We are currently in the midst of a global myopia epidemic. The incidence of myopia, or short sightedness, in school-aged children and young adults has reached extremely high proportions in some regions, particularly in East Asia where over 90% of the population is myopic.
About 40% of Australian school-aged children are thought to be myopic. Once a child has become short-sighted, they tend to become more and more short-sighted every year. This means that over the course of a child’s lifetime, they are more at risk of developing eye diseases such as retinal detachment and glaucoma.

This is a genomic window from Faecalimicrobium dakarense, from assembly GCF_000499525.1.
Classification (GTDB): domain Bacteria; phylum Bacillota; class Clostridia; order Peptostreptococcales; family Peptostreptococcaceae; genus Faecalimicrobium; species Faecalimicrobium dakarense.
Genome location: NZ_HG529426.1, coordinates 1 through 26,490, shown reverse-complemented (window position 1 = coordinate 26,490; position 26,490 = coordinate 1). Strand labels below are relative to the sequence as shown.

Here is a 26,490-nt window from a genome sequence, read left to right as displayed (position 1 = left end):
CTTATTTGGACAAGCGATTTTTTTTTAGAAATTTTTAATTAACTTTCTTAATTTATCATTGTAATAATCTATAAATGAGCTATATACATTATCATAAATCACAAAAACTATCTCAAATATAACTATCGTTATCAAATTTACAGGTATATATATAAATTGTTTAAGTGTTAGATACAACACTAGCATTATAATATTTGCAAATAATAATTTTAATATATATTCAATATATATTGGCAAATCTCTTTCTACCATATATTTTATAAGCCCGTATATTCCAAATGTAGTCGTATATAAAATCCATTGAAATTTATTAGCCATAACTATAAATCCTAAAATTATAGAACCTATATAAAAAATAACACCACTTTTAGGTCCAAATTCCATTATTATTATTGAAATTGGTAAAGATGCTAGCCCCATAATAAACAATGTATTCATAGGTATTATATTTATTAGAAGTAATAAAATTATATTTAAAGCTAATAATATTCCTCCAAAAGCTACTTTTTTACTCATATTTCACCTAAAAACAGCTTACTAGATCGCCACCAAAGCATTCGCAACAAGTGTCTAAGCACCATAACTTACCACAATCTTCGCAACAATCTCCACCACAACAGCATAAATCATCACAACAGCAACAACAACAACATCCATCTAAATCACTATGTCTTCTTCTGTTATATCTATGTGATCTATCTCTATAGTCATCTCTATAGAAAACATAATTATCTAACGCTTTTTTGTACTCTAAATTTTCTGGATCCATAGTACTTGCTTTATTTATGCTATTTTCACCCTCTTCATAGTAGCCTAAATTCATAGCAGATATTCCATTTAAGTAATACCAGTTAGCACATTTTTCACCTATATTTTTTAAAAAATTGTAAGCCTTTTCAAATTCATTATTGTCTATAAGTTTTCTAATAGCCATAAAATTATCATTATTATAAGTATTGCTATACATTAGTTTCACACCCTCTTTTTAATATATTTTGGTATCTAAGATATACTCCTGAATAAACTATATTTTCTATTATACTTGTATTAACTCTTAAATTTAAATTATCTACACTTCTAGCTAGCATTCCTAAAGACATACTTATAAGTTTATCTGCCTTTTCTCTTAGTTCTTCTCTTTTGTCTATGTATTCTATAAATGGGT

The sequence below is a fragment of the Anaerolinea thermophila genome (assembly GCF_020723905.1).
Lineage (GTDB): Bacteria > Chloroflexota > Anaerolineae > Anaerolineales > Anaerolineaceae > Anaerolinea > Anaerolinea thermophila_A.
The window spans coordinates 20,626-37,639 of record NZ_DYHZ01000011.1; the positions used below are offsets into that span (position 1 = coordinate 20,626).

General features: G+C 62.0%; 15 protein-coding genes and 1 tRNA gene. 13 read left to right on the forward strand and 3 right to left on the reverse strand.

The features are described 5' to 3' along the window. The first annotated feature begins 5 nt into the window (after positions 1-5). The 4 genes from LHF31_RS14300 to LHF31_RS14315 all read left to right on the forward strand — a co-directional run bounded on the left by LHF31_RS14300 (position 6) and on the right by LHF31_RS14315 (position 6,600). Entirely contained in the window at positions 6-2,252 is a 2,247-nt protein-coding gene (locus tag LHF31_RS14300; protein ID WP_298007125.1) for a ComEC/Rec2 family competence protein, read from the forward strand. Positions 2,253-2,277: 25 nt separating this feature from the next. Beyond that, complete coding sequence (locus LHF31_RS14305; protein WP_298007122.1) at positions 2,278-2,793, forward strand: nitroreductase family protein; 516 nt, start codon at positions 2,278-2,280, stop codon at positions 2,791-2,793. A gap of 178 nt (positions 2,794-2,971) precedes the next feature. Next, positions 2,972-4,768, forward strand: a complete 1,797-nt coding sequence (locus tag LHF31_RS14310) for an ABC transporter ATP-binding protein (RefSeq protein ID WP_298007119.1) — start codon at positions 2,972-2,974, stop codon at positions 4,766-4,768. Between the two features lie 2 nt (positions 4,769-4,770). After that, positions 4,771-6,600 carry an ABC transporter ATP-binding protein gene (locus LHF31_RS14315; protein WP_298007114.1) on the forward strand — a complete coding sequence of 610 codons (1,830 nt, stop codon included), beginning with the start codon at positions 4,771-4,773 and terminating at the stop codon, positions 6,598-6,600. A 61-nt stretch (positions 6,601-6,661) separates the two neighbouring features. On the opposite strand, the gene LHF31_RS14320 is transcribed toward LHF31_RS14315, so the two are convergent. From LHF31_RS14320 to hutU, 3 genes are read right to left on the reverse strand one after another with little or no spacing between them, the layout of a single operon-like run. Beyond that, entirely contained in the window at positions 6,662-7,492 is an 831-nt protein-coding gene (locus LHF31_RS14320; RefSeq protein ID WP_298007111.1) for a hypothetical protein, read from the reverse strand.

These conditions have the potential to cause a severe reduction in vision and quality of life, and will cause increased strain on the health system.
Are there ways to slow or halt the progression of myopia that normally occurs childhood and teenage years?